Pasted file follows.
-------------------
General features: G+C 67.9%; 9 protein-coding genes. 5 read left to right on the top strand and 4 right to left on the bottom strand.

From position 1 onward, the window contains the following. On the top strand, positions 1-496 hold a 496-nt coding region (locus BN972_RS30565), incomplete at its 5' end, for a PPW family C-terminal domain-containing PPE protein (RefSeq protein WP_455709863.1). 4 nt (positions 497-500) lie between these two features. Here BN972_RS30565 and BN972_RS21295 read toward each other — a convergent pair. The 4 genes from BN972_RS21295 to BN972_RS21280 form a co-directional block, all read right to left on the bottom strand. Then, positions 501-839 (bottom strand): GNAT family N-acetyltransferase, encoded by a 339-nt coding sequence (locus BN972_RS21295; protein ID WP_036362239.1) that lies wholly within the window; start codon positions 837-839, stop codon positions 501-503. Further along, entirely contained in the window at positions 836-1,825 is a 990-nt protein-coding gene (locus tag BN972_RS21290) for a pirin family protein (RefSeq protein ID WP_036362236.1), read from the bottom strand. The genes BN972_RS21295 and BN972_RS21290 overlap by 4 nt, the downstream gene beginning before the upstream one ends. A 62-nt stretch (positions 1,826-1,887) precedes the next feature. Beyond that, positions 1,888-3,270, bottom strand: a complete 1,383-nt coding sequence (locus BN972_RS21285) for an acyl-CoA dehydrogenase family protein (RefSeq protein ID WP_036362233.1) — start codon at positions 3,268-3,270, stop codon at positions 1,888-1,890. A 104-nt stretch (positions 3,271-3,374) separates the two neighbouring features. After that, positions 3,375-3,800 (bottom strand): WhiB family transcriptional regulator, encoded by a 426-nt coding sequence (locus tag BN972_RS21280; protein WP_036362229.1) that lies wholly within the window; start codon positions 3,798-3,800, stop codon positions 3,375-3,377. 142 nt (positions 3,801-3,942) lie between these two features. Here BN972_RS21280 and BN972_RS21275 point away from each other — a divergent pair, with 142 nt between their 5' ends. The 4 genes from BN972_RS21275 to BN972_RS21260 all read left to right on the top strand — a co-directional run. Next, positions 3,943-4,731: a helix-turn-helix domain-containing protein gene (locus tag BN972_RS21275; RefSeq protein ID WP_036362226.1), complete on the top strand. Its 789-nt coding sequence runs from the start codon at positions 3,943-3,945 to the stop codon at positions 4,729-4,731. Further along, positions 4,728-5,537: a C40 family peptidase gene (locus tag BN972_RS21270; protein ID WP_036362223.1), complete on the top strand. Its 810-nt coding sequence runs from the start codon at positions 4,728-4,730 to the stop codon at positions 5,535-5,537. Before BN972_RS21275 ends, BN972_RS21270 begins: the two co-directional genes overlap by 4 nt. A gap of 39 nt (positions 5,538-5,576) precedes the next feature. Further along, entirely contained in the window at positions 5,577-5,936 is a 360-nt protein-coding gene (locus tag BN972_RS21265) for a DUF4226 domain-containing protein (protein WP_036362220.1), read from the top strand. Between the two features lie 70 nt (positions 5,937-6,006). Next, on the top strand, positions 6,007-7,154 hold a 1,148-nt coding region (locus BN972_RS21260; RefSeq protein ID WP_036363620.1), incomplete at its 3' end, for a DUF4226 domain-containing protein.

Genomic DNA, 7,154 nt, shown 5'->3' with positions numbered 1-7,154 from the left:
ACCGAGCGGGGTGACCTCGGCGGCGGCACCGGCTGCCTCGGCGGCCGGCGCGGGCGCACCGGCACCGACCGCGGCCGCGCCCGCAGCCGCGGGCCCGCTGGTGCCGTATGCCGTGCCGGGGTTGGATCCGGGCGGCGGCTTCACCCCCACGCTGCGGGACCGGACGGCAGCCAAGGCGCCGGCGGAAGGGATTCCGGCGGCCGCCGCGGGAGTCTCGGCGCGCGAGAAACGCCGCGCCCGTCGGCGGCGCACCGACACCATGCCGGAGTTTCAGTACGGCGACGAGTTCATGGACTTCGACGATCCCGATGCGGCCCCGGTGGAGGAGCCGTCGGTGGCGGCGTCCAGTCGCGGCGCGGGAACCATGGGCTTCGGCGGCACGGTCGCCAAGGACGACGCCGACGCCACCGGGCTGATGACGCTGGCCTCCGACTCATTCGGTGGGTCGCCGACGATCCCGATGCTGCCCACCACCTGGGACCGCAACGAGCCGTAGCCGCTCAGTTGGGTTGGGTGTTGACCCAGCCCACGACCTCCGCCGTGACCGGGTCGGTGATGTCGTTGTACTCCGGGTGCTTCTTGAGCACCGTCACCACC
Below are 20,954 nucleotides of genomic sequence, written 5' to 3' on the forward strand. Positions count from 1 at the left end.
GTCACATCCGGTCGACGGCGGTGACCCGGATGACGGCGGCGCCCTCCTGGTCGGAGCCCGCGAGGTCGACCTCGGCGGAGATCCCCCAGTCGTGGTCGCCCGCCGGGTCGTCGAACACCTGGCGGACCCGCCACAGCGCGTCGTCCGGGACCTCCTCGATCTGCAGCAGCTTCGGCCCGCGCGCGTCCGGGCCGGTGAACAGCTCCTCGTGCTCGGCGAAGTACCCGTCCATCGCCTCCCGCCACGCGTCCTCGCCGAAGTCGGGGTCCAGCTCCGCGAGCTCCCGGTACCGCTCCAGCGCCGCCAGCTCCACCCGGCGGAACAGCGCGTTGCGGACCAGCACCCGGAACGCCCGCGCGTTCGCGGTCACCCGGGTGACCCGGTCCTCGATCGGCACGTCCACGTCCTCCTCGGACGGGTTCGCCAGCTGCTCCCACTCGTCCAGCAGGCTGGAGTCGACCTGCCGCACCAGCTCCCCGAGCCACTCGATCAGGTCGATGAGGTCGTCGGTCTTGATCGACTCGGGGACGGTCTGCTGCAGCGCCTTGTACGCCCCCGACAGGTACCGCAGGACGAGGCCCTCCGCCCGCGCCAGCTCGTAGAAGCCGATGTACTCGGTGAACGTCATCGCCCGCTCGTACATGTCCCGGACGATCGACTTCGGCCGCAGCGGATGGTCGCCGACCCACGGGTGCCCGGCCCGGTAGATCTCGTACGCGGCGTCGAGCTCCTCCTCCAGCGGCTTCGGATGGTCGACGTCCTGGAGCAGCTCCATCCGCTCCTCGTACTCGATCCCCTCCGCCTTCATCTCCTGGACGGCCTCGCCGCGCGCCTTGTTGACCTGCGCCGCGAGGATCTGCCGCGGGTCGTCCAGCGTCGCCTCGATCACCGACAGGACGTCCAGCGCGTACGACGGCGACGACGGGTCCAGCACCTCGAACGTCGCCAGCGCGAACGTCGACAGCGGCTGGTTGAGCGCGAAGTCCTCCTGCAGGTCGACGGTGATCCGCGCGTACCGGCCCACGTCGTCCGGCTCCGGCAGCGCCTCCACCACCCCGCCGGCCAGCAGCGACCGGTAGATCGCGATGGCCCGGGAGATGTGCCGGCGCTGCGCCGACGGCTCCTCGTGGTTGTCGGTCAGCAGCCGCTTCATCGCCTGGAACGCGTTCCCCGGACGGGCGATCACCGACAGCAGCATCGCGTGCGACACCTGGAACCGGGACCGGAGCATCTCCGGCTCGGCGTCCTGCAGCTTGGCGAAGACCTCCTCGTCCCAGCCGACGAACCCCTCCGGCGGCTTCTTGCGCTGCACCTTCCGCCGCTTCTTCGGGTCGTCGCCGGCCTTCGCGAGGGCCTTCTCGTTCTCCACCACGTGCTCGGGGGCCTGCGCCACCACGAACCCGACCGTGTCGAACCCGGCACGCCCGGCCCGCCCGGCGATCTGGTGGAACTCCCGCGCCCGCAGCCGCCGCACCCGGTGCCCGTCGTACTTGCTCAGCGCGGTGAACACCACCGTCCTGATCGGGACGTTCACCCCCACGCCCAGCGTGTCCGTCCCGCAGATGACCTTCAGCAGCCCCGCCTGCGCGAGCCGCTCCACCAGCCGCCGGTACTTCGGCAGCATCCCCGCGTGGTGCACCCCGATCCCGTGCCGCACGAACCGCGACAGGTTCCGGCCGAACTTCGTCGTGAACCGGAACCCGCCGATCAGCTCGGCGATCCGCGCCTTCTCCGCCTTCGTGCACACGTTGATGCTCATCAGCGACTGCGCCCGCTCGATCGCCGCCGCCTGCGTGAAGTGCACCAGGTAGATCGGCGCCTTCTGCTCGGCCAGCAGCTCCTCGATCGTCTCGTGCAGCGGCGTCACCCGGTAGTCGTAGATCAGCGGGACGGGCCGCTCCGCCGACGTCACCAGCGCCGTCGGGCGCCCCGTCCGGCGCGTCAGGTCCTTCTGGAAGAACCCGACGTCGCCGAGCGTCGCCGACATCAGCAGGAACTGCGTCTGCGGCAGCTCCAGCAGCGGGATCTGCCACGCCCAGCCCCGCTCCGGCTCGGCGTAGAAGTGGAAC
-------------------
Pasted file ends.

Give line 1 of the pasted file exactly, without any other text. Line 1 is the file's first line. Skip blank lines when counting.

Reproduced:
General features: G+C 67.9%; 9 protein-coding genes. 5 read left to right on the top strand and 4 right to left on the bottom strand.